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  • Photo du rédacteurInès Péborde

PERFORMANCE, ECOLOGY, HERITAGE: A Symposium and Guided Night Walk

Image: Courtesy of Mhairi Law


Thu, 24 May 2018 - 20:00 GMT

Fri, 25 May 2018 - 19:00 GMT


Gilmorehill Halls

9 University Avenue

University of Glasgow


G12 8QQ

United Kingdom

Admission £5 – £10

What are the ecological possibilities and limits of theatre and performance?

by Theatre Studies at the University of Glasgow

Join the the University of Glasgow's Theatre Studies department for the symposium ‘Performance, Ecology, Heritage: Methods, Concepts’, which marks the public launch of the Performance Ecology and Heritage Research Hub by Theatre Studies at the University of Glasgow.

The symposium engages with some of the approaches and ideas in two new publications: Carl Lavery’s edited collection Ecology and Performance ‘What Can Theatre Do? (Routledge 2018), previously published as a special edition of the journal Green Letters: Studies in Ecocriticism in 2016; and Minty Donald’s THEN/NOW, an edited collection that evokes and reflects on, in text and image, the performances, events and ‘permanent’ artworks of Donald’s public art project in collaboration with Neil McGuire, Nick Millar and the Forth and Clyde Canal ( Carl Lavery’s edited collection will also be launched at the symposium. Responding to and building on the diversity of approaches and methods in both publications,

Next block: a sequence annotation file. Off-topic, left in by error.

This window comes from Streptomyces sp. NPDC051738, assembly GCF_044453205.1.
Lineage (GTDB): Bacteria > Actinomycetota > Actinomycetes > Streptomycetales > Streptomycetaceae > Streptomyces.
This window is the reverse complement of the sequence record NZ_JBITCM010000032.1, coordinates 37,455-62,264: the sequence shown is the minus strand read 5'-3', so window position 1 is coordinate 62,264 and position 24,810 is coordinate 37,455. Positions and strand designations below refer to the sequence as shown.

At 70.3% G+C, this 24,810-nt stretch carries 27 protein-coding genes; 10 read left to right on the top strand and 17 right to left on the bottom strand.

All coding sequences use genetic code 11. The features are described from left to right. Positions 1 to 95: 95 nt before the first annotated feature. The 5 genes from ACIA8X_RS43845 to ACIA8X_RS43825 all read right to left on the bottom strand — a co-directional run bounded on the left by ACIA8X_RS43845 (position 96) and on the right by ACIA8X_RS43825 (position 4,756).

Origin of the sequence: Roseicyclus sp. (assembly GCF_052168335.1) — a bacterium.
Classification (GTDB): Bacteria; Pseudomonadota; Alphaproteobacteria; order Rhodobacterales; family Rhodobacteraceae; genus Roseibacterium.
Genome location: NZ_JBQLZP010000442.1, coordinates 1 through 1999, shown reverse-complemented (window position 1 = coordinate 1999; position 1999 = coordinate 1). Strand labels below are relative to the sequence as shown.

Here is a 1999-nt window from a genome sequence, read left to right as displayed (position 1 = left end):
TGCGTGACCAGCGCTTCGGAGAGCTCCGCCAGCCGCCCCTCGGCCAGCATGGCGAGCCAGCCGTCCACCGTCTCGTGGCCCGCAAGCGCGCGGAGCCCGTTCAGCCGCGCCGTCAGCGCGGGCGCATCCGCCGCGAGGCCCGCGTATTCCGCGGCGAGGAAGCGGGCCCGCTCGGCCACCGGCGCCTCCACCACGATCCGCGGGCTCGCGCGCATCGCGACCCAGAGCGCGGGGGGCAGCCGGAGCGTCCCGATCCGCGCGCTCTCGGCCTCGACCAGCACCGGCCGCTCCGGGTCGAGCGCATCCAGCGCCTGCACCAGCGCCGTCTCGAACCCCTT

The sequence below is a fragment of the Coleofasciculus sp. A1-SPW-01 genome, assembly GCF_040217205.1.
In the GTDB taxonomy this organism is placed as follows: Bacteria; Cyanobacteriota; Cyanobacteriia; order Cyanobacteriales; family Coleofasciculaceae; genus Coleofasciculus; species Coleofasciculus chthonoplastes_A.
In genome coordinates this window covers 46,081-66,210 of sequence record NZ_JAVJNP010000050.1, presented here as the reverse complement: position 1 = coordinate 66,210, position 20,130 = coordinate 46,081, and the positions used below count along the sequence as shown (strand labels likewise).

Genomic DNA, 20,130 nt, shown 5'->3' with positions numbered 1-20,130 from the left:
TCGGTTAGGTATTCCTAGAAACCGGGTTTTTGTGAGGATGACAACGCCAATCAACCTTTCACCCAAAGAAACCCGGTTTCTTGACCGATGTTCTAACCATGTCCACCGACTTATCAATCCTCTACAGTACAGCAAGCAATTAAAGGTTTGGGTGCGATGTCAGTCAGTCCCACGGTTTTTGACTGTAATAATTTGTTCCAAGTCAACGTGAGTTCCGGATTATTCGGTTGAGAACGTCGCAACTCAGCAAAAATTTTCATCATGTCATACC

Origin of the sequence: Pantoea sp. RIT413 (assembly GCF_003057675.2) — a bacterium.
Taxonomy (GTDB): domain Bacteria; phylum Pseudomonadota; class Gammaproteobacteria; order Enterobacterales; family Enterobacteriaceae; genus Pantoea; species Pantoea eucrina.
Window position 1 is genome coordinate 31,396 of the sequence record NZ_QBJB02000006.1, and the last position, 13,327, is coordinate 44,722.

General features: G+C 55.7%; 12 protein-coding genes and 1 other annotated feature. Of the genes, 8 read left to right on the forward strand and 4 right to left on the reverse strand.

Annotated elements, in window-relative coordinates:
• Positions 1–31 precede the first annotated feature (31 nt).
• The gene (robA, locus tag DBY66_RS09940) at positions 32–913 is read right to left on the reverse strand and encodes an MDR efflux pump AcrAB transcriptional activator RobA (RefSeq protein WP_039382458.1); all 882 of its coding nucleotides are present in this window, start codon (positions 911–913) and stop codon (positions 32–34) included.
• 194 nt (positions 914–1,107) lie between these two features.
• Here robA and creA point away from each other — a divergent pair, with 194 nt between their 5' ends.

Questions the symposium seeks to raise and discuss include:

  • What sorts of conceptual languages and practices might we create which are sensitive to the specificities of theatre and performance and their engagement with ecological and environmental debates?

  • How might theatre and performance allow us to bring the social and historical into conversation with the environmental: to generatively bring together ecology and heritage?

  • What can a research hub focussed on performance, ecology and heritage do, both within and beyond an academic context?

Speakers will include:

Rachel Clive, Minty Donald, Dee Heddon, Sarah Hopfinger and Carl Lavery, with papers exploring canals, forests, water, geology and wildness, and two keynote speakers: Mike Pearson and Carina Fearnley. Mike Pearson’s presentation 'Weathering the storm: ecologies of performance', will reflect on The Storm Cycle, a project with Mike Brookes for the National Theatre of Wales while Carina Fearnley will present 'Walking the Sound: beside the ocean of time’.


In addition, dancer and choreographer Simon Whitehead will lead a workshop - FURNITURE on the evening of Thursday 24 May.

FURNITURE explores the relational field between bodies and objects through movement and shadows. In this workshop we ask if there can be an ecological practice embedded in existing together and with the objects and life forms around us whilst working in the dark matter beyond twilight.

Simon Whitehead’s workshop, FURNITURE, on 24 May is limited to 25 participants. Participants in FURNITURE must commit to attending the symposium on 25 May, and participating in a reflective lunchtime walk.

Get tickets here.

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